- Not all customers are interested in a value-based loyalty program
Similar to the points program, the cash back loyalty program incentivizes customers by giving them a small portion of their money back each time they make a purchase. However, one thing to note is that in cash back loyalty programs, even though that’s what they are called, do not always offer ‘cash’ returns. More often than not, members are entitled to store credit which they can use to purchase anything from the store itself.
Kohl’s for instance has a cash back loyalty program where members earn 5% back in Kohl’s Rewards every time they make a purchase. The Kohl’s Rewards balance is then converted into Kohl’s ‘Cash’ at the first of every following month and can be used to purchase almost anything at Kohl’s.
- Easy to sign up for
- Quite easy to understand since it is similar to the points program
- Offering cashback can be attractive to customers, encouraging them to spend more
- Delayed gratification since customers have to wait to make big value purchases
- Low engagement, especially among new customers since cash will be held back until you reach a specified threshold before you are allowed to spend
- Most cashback loyalty programs have an expiration period. This means that if purchases are not made within the specified time frame, the discount expires.
Also called fee based loyalty programs, members have to pay a certain fee to gain access to the program. The fee could be one-time or recurring and members receive continuous benefits almost immediately. The best example of a paid customer loyalty program is Amazon Prime. Members pay the Amazon Prime fee once every year and they are entitled to benefits such as free two day or one day shipping, streaming access, grocery shopping from other retailers, Amazon Video, and more. In fact, the ecommerce giant found that Prime members were spending twice as much as non-prime members!
Source: Retail CRM
- Instant gratification for customers
- Members of premium loyalty programs are 60% more likely to spend on your brand to avail the immediate benefits
- Brands generate revenue from the initial investments made by customers while entering the program
- Require expertise to build, manage, and update the program
- Customers are highly likely to cancel their membership if they do not see any satisfactory benefits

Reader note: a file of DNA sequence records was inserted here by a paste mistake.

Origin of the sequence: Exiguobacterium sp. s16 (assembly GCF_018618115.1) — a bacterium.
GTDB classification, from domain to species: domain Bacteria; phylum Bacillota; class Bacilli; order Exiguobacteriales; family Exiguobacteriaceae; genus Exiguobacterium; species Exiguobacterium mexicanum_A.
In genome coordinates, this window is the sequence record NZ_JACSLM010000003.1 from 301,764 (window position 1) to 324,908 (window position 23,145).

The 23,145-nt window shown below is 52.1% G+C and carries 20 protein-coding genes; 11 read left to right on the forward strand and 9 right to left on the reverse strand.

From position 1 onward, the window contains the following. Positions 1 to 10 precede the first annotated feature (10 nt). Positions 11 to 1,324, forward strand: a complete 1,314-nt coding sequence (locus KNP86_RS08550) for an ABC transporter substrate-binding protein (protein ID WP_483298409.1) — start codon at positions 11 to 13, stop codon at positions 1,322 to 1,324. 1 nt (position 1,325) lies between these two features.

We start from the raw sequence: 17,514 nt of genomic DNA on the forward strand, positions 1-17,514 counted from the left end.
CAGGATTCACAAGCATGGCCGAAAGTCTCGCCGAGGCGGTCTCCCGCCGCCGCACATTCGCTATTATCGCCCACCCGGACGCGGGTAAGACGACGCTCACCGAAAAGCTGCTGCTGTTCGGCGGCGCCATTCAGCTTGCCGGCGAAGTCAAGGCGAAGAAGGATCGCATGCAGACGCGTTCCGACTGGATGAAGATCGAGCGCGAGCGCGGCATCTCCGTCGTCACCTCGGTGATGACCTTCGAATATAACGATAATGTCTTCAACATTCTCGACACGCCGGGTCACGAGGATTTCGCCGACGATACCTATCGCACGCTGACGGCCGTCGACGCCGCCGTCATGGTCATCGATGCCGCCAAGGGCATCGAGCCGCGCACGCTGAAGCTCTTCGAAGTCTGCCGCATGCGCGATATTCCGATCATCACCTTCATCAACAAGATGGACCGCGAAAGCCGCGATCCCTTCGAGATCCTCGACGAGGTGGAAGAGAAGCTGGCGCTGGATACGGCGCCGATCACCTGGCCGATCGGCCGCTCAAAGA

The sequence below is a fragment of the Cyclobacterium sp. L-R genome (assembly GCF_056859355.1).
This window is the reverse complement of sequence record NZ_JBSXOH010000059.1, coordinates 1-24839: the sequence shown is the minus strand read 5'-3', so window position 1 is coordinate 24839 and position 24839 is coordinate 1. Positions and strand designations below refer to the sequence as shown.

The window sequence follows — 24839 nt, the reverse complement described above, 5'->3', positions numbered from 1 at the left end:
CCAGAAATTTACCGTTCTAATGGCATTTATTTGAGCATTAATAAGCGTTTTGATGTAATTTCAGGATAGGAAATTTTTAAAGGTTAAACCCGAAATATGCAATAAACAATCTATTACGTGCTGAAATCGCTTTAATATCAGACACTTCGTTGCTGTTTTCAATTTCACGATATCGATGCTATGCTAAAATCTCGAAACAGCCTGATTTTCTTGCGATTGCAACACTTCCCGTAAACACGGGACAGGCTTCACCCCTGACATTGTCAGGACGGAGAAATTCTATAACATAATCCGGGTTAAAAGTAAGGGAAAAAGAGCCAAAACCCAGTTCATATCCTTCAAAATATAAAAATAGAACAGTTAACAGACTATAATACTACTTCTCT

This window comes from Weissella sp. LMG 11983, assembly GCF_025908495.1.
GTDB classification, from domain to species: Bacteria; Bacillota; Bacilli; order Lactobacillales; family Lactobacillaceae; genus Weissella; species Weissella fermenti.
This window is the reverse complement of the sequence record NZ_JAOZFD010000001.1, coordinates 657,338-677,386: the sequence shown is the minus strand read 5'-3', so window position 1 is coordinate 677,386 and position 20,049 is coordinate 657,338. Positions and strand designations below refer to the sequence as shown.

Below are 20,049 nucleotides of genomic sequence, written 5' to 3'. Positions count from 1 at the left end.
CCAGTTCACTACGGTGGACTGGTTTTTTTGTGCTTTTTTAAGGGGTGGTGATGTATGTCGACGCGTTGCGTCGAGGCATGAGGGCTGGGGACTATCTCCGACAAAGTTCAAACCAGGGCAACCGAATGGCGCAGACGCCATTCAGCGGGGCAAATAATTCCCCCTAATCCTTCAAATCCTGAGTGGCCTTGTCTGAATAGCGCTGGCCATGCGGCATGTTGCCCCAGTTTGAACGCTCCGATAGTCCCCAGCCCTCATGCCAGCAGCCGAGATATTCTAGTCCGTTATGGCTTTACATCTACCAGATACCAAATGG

- Fee based entry can create a barrier for a huge section of customers who cannot or are not interested in paying a fee to avail the services
A hybrid loyalty program is interesting in that it takes elements from different types of loyalty programs to elevate the benefits received by members. For instance, Starbucks Rewards App uses a system that combines the point system with gamification. The app sets challenges for customers where they have to purchase a specified product within a certain time to get a free drink or snack and bonus points. Customers gain free rewards and extra points every time they solve a challenge.
- Customers are more engaged and likely to spend more with hybrid loyalty programs
- Since most of these programs are free, there is low barrier for entry
- Rewards can be elevated
- Requires proper strategy and execution and can be complex
- Could get confusing for customers leading to low engagement
- Results are highly dependent on how efficiently you design the program
Once again, the punch card loyalty program is similar to a points based loyalty program except that in this case instead of points, with every purchase, the customer is entitled to a punch or stamp on a card. This can be done either physically or virtual and is best for small retail brands where purchase order values are relatively smaller.
Flour, an online bakery and cafe for instance, uses a digital punch card where a virtual stamp is made on their loyalty card every time they purchase something. After they have accumulated a certain number of stamps, they are entitled to discounts on food and beverages.
- Very easy to grasp since it is quite similar to points and cashback loyalty programs
- Low cost to business
- Customers are likely to make frequent purchases to earn more stamps or punches on their loyalty cards
- Delayed gratification for customers
- More difficult to collect customer data
- Quite easy to be subject to fraud, especially with physical punch cards
Evidently there are a variety of customer loyalty programs both simple and complex. There is no one size fits all. When it comes to deciding which loyalty program to go for, the key is experimentation. It all comes down to various factors like the size of your business, the products you sell, your target audience, and the kind of rewards you offer.
A points or punch card based loyalty program would be better suited for smaller ecommerce businesses while a tiered program could be great for mid-size retail business. Similarly, a lot of beauty brands leverage the points based loyalty program while clothing brands offer exclusive cashback and credit for certain purchases.
Ultimately, how your customer engages with your loyalty program is heavily dependent on the kind of rewards they stand to gain from it and how you design your loyalty program.
Setting up a customer loyalty program that is closely aligned with your business needs can be challenging. Using loyalty management tools could go a long way in helping you manage these complexities and set up your customer loyalty programs with ease.
Flits allows you to easily create engaging loyalty programs that turn customers into loyal brand advocates through the use of Shopify loyalty programs and store credits. Flits is used by over 5000 Shopify merchants and encourages meaningful customer interactions.
Curious to know more? Luckily, you can experiment and understand how Flits works by signing up for their free trial!